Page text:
But you would not like to move into the new territories?
I wouldn't! What are these new territories?Contemporary is that which can communicate, which is able to reach out and touch you, move you, make you think, change your life in some way. It is not a matter of content and form; at the same time, you cannot say Bharatanatyam is not contemporary. A varnam is as contemporary as a modern production by somebody else. So when you talk of new direction, all of it doesn't mean the obvious. It is the dancer who makes that distinction in the sense that it is the dancer who makes that dance contemporary or otherwise. You can have the same piece performed by two people, one in a totally dead, wooden way and the other in a totally contemporary, vibrant, dynamic, growing way. We lose sight of the major issue on hand, which is how good is that dance, how vital is it? How dynamic is it? What disturbs me about the dance world today is the complete lack of tolerance, which we are displaying in the name of liberalism. You want to break the form, go ahead. But then, what do you put in its place? Where do you deconstruct, what have you got in its place? And I don't think deconstruction is the only answer to modernity or contemporaneity.
But would you, as a person, take comfort in tradition?
Of course I take comfort in tradition. Tradition is dynamic. It represents the quintessence of the wisdom of the ages. It is the crystallised essence of all the wisdom in some extreme and which we are adding to because I will add to my tradition, the Pandanallur tradition. But I wish we'd be more open-minded. I go to London, I visit and watch all kinds of things over there. I don't think television alone has killed this or finished that. Globalisation would imply that we are taking in inputs from everywhere. Unfortunately it is more Americanisation or better still it's a kind of Westernisation of everything. Why don't we take more from Japan?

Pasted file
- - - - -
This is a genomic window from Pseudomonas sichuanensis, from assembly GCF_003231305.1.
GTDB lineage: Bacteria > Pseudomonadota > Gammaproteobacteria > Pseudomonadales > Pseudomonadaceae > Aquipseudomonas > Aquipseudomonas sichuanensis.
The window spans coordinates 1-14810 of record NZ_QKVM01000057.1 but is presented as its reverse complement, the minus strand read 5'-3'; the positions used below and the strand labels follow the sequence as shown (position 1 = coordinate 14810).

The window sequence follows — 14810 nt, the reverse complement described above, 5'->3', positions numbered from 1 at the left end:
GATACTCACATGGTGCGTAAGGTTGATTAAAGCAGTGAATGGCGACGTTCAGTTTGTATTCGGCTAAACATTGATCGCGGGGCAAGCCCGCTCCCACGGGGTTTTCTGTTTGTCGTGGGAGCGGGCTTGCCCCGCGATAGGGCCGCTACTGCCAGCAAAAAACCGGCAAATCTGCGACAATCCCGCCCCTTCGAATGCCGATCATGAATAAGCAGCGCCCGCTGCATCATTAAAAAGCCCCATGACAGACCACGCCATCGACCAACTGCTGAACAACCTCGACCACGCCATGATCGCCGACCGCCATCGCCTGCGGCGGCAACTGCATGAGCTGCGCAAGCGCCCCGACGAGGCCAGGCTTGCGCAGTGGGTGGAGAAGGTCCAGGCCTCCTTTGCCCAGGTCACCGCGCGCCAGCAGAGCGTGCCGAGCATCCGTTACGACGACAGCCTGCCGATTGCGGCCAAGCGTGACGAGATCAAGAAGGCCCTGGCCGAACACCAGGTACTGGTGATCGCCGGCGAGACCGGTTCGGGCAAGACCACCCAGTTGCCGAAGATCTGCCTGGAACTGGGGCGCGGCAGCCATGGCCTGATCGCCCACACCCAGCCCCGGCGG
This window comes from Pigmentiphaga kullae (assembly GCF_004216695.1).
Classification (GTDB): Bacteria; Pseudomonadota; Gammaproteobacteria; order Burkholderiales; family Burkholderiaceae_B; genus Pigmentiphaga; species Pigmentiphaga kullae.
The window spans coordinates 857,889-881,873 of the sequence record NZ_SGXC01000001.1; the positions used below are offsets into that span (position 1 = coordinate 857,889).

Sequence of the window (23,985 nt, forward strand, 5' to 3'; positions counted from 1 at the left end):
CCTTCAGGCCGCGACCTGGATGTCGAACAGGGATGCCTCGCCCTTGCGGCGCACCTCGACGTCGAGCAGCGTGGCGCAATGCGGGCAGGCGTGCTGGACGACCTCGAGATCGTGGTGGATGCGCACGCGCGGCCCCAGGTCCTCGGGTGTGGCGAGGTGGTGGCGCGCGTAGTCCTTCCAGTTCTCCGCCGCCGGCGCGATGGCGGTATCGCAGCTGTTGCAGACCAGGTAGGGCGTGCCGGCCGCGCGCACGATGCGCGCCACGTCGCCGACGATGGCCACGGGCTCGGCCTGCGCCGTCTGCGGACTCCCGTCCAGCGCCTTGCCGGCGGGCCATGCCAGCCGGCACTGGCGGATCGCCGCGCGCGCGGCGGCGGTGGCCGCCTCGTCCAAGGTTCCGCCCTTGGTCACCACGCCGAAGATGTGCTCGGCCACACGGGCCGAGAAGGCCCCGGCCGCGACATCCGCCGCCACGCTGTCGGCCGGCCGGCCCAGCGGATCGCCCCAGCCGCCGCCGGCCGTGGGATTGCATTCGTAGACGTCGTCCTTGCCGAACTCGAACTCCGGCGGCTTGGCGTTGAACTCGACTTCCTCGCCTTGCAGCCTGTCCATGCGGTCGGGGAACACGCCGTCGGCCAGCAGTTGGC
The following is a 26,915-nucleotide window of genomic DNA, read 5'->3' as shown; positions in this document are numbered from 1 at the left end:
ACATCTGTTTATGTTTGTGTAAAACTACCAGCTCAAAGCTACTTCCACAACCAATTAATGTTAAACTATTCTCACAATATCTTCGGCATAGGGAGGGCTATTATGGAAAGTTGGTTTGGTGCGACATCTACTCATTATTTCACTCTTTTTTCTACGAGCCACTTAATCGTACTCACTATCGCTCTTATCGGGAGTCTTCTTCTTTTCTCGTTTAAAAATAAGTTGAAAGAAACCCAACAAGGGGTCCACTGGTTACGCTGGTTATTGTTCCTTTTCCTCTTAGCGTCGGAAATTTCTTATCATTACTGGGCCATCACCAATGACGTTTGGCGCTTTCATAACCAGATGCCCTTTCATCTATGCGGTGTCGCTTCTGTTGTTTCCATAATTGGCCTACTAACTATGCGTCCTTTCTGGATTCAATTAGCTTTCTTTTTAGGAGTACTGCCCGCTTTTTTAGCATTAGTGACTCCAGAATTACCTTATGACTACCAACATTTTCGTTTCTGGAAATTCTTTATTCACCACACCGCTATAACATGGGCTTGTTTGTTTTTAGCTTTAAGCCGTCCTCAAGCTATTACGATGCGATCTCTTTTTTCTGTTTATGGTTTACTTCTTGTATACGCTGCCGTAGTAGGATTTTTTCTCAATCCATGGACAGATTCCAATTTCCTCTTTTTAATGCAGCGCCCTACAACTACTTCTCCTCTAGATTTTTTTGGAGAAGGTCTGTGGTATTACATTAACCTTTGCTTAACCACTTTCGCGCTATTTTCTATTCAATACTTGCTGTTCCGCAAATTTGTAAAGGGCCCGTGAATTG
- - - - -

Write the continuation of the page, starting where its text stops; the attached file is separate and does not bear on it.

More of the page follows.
It is an acknowledged fact that parents, especially mothers, play a very important role in a dancer's life. Is that the case in your life as well?
My mother well, I have learnt a great deal from her. She is open-minded with no caste or community barriers and has always told me to do what is important to me. Those days there was a lot of pressure to get married early but my mother did not compel me. In fact there were a lot of brickbats for her because of that.
But of course eventually I did get married to Bhaskar (Ghosh historian, academician and TV personality). I am a blessed person. I had wonderful Gurus, wonderful upbringing, I have been very fortunate in this too. I never thought I'd get married. And that would have been in a sense, a lack of having someone to complete your life. Someone who's your friend and companion. It happened just like that and he is someone I respect enormously.
Does he encourage you when you dance?
We're both a bit too alike, very reclusive. He's friendly, but not very interested in going out. I'm not very sociable that way and he's the same very proud, sensitive. He'll not ask anybody for anything. All this actually, these days, is a disadvantage.
Is he interested in your dance?
He's very interested in my dance. But I don't think he married me for that. Bhaskar definitely is not my fan. I wouldn't like him to be.
You've inherited such a good tradition, in terms of dance and wouldn't t you want to continue on those terms?
Yes, which is why I had a wonderful relationship with my students and still do. It is like a big family. And it gave me a lot of joy and pleasure. And I can afford to build my institution on the lines I want without being driven by economic considerations.
From here, where do you go?
I don't know. I don't even feel I'm at the crossroads. This path has taken many curves and turns and at every point when there is a crossroad, something propels me in the right direction. So I'd like to think that I will keep progressing, But I'd like to get back to more philosophy because I think there's a stage in life when one definitely needs the stability, and the wisdom which comes from our philosophy. I can look back on all that I've done with great pleasure and satisfaction. God has been exceptionally kind to me.